Penicillins have been shown to be excreted in human milk. Amoxycillin use by nursing mothers may lead to sensitization of the infants. Caution should be exercised when amoxycillin is administered to a nursing mother.
Because of incompletely developed renal function in neonates and young infants, the elimination of amoxycillin may be delayed. Dosing of amoxycillin should be modified in paediatric patients 12 weeks or younger (≤3 months).
An analysis of clinical studies of amoxycillin was conducted to determine whether subjects aged ≥65 years and over respond differently from younger subjects. Of the 1,811 subjects treated with capsules of amoxycillin, 85% were <60 years old, 15% were ≥61 years old and 7% were ≥71 years old. This analysis and other reported clinical experience have not identified differences in responses between the elderly and younger patients, but a greater sensitivity of some older individuals cannot be ruled out.
This drug is known to be substantially excreted by the kidneys, and the risk of toxic reactions to this drug may be greater in patients with impaired renal function. Because elderly patients are more likely to have decreased renal function, care should be taken in dose selection, and it may be useful to monitor renal function.
As with other penicillins, it may be expected that untoward reactions will be essentially limited to sensitivity phenomena. They are more likely to occur in individuals who have previously demonstrated hypersensitivity to penicillins and in those with a history of allergy, asthma, hay fever, or urticaria. The following adverse reactions have been reported as associated with the use of penicillins:
Infections and Infestations:Mucocutaneous candidiasis.
Gastrointestinal: Nausea, vomiting, diarrhoea, black hairy tongue, and haemorrhagic/pseudomembranous colitis.
Onset of pseudomembranous colitis symptoms may occur during or after antibiotic treatment.
Hypersensitivity Reactions:Anaphylaxis Serum sickness-like reactions, erythematous maculopapular rashes, erythema multiforme, Stevens-Johnson syndrome, exfoliative dermatitis, toxic epidermal necrolysis, acute generalized exanthematouspustulosis, hypersensitivity vasculitis and urticaria have been reported.
Note: These hypersensitivity reactions may be controlled with antihistamines and, if necessary, systemic corticosteroids. Whenever such reactions occur, amoxycillin should be discontinued unless, in the opinion of the physician, the condition being treated is life-threatening and amenable only to amoxycillin therapy.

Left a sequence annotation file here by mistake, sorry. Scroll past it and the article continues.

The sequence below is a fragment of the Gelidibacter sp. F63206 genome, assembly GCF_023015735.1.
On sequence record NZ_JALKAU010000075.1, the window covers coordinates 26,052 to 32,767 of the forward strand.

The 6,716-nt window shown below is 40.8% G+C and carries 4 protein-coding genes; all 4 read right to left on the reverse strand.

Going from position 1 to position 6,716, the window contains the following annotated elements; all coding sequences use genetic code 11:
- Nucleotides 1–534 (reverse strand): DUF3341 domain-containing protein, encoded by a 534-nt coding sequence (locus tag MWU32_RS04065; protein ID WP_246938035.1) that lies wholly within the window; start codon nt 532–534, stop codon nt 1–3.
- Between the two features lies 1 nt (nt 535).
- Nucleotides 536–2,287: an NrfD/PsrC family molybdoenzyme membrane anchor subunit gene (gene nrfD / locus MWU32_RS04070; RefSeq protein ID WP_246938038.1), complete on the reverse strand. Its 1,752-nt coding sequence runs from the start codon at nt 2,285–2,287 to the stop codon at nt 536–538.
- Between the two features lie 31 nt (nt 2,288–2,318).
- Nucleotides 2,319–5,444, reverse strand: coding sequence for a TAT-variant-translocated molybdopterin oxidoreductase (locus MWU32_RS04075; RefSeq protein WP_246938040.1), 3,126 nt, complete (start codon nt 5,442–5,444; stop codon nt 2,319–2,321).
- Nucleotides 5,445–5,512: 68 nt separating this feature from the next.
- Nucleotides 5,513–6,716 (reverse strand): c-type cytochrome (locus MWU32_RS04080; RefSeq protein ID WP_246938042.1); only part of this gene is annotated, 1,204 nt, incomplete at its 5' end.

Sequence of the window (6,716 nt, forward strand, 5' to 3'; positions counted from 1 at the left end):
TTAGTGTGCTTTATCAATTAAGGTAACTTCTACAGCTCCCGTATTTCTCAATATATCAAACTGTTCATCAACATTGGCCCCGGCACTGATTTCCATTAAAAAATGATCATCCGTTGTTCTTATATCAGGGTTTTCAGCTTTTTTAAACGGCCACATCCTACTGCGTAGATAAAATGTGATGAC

Liver:A moderate rise in AST (SGOT) and/or ALT (SGPT) has been noted, but the significance of this finding is unknown. Hepatic dysfunction, including cholestatic jaundice, hepatic cholestasis and acute cytolytic hepatitis,hasbeen reported.
Renal:Crystalluria has also been reported
Haemic and Lymphatic Systems:Anaemia, including haemolytic anaemia, thrombocytopenia, thrombocytopenic purpura, eosinophilia, leucopenia, and agranulocytosishave been reported during therapy with penicillins. These reactions are usually reversible on discontinuation of therapy and are believed to be hypersensitivity phenomena.
Central Nervous System:Reversible hyperactivity, agitation, anxiety, insomnia, confusion, convulsions, behavioural changes, and/or dizziness have been reported rarely.
Miscellaneous:Tooth discolouration (brown, yellow, or grey staining) has been rarely reported. Most reports occurred in paediatric patients. Discolouration was reduced or eliminated with brushing or dental cleaning in most cases.
Combination Therapy with Clarithromycin and Lansoprazole:In clinical trials using combination therapy with amoxycillin plus clarithromycin and lansoprazole, and amoxycillin plus lansoprazole, no adverse reactions peculiar to these drug combinations were observed. Adverse reactions that have occurred have been limited to those that had been previously reported with amoxycillin, clarithromycin, or lansoprazole.
Triple Therapy:Amoxycillin/Clarithromycin/Lansoprazole: The most frequently reported adverse events for patients who received triple therapy were diarrhoea (7%), headache (6%), and taste perversion (5%). No treatment-emergent adverse events were observed at significantly higher rates with triple therapy than with any dual therapy regimen.
Dual Therapy:Amoxycillin/Lansoprazole:The most frequently reported adverse events for patients who received amoxycillin three times daily plus lansoprazole three times daily dual therapy were diarrhoea (8%) and headache (7%). No treatment-emergent adverse events were observed at significantly higher rates with amoxycillin three times daily plus lansoprazole three times daily dual therapy than with lansoprazole alone.
For more information on adverse reactions with clarithromycin or lansoprazole, refer to the ADVERSE REACTIONS section in their package inserts.
In case of overdosage, discontinue medication, treat symptomatically, and institute supportive measures as required. If the overdosage is very recent and there is no contraindication, an attempt at emesis or other means of removal of drug from the stomach may be performed. A prospective study of 51 paediatric patients at a poison-control centre suggested that overdosages of less than 250 mg/kg of amoxycillin are not associated with significant clinical symptoms and do not require gastric emptying.
Interstitial nephritis resulting in oliguric renal failure has been reported in a small number of patients after overdosage with amoxycillin.
Crystalluria, in some cases leading to renal failure, has also been reported after amoxycillin overdosage in adult and paediatric patients. In case of overdosage, adequate fluid intake and diuresis should be maintained to reduce the risk of amoxycillin crystalluria.
Renal impairment appears to be reversible with cessation of drug administration. High blood levels may occur more readily in patients with impaired renal function because of decreased renal clearance of amoxycillin. Amoxycillin may be removed from circulation by haemodialysis.
Store in a cool dry place
NOVACLOX: Strip pack of 9 capsules
Last reviewed: December 2013